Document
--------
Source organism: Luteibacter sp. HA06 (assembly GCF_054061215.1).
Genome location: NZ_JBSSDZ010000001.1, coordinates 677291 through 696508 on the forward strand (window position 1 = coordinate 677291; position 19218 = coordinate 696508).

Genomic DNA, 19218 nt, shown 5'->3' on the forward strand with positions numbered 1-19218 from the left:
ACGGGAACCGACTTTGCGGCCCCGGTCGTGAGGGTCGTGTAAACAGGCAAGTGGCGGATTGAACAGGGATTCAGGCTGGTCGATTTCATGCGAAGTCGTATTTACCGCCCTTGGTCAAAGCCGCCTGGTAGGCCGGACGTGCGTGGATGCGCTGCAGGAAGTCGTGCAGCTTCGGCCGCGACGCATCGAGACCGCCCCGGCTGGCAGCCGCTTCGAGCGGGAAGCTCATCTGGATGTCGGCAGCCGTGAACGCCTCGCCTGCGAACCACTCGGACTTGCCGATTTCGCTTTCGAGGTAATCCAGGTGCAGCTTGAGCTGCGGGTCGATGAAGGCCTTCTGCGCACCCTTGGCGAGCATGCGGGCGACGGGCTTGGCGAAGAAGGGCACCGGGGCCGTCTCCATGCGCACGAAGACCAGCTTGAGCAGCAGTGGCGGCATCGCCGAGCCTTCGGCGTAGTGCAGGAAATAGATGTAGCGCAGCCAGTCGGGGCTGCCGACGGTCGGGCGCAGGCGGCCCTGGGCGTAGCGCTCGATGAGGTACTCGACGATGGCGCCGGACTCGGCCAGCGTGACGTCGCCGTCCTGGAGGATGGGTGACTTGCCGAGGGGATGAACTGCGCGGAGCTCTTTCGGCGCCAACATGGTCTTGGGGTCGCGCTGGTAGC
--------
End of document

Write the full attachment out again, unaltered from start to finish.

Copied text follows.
Source organism: Luteibacter sp. HA06 (assembly GCF_054061215.1).
Genome location: NZ_JBSSDZ010000001.1, coordinates 677291 through 696508 on the forward strand (window position 1 = coordinate 677291; position 19218 = coordinate 696508).

Genomic DNA, 19218 nt, shown 5'->3' on the forward strand with positions numbered 1-19218 from the left:
ACGGGAACCGACTTTGCGGCCCCGGTCGTGAGGGTCGTGTAAACAGGCAAGTGGCGGATTGAACAGGGATTCAGGCTGGTCGATTTCATGCGAAGTCGTATTTACCGCCCTTGGTCAAAGCCGCCTGGTAGGCCGGACGTGCGTGGATGCGCTGCAGGAAGTCGTGCAGCTTCGGCCGCGACGCATCGAGACCGCCCCGGCTGGCAGCCGCTTCGAGCGGGAAGCTCATCTGGATGTCGGCAGCCGTGAACGCCTCGCCTGCGAACCACTCGGACTTGCCGATTTCGCTTTCGAGGTAATCCAGGTGCAGCTTGAGCTGCGGGTCGATGAAGGCCTTCTGCGCACCCTTGGCGAGCATGCGGGCGACGGGCTTGGCGAAGAAGGGCACCGGGGCCGTCTCCATGCGCACGAAGACCAGCTTGAGCAGCAGTGGCGGCATCGCCGAGCCTTCGGCGTAGTGCAGGAAATAGATGTAGCGCAGCCAGTCGGGGCTGCCGACGGTCGGGCGCAGGCGGCCCTGGGCGTAGCGCTCGATGAGGTACTCGACGATGGCGCCGGACTCGGCCAGCGTGACGTCGCCGTCCTGGAGGATGGGTGACTTGCCGAGGGGATGAACTGCGCGGAGCTCTTTCGGCGCCAACATGGTCTTGGGGTCGCGCTGGTAGC